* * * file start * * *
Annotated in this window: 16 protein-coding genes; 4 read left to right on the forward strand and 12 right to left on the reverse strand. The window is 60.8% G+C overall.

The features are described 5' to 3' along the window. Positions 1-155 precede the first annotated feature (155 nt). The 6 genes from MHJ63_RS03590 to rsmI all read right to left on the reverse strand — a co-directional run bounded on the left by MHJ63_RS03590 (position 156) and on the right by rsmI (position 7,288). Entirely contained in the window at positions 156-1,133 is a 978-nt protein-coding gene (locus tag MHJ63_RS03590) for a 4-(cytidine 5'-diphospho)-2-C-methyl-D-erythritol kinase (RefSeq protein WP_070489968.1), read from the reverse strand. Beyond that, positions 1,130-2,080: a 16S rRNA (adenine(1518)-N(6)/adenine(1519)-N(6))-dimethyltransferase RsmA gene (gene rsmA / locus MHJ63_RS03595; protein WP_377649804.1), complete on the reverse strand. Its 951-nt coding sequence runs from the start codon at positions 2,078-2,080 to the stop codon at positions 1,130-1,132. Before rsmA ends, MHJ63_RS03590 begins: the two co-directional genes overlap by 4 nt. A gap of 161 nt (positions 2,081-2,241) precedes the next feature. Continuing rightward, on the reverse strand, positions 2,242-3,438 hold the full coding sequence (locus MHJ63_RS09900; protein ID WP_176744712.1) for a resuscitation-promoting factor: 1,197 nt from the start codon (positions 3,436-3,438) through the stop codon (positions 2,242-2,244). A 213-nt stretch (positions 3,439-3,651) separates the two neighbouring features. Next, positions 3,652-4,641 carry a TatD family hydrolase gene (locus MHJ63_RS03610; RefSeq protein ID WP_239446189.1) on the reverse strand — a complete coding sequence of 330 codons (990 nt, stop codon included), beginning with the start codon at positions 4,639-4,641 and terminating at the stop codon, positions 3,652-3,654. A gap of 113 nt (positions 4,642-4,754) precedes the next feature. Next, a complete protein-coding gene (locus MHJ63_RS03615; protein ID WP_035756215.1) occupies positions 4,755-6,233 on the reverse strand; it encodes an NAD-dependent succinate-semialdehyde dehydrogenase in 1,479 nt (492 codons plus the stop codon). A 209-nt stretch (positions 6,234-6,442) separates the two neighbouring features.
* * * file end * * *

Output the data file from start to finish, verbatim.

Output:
Annotated in this window: 16 protein-coding genes; 4 read left to right on the forward strand and 12 right to left on the reverse strand. The window is 60.8% G+C overall.

The features are described 5' to 3' along the window. Positions 1-155 precede the first annotated feature (155 nt). The 6 genes from MHJ63_RS03590 to rsmI all read right to left on the reverse strand — a co-directional run bounded on the left by MHJ63_RS03590 (position 156) and on the right by rsmI (position 7,288). Entirely contained in the window at positions 156-1,133 is a 978-nt protein-coding gene (locus tag MHJ63_RS03590) for a 4-(cytidine 5'-diphospho)-2-C-methyl-D-erythritol kinase (RefSeq protein WP_070489968.1), read from the reverse strand. Beyond that, positions 1,130-2,080: a 16S rRNA (adenine(1518)-N(6)/adenine(1519)-N(6))-dimethyltransferase RsmA gene (gene rsmA / locus MHJ63_RS03595; protein WP_377649804.1), complete on the reverse strand. Its 951-nt coding sequence runs from the start codon at positions 2,078-2,080 to the stop codon at positions 1,130-1,132. Before rsmA ends, MHJ63_RS03590 begins: the two co-directional genes overlap by 4 nt. A gap of 161 nt (positions 2,081-2,241) precedes the next feature. Continuing rightward, on the reverse strand, positions 2,242-3,438 hold the full coding sequence (locus MHJ63_RS09900; protein ID WP_176744712.1) for a resuscitation-promoting factor: 1,197 nt from the start codon (positions 3,436-3,438) through the stop codon (positions 2,242-2,244). A 213-nt stretch (positions 3,439-3,651) separates the two neighbouring features. Next, positions 3,652-4,641 carry a TatD family hydrolase gene (locus MHJ63_RS03610; RefSeq protein ID WP_239446189.1) on the reverse strand — a complete coding sequence of 330 codons (990 nt, stop codon included), beginning with the start codon at positions 4,639-4,641 and terminating at the stop codon, positions 3,652-3,654. A gap of 113 nt (positions 4,642-4,754) precedes the next feature. Next, a complete protein-coding gene (locus MHJ63_RS03615; protein ID WP_035756215.1) occupies positions 4,755-6,233 on the reverse strand; it encodes an NAD-dependent succinate-semialdehyde dehydrogenase in 1,479 nt (492 codons plus the stop codon). A 209-nt stretch (positions 6,234-6,442) separates the two neighbouring features.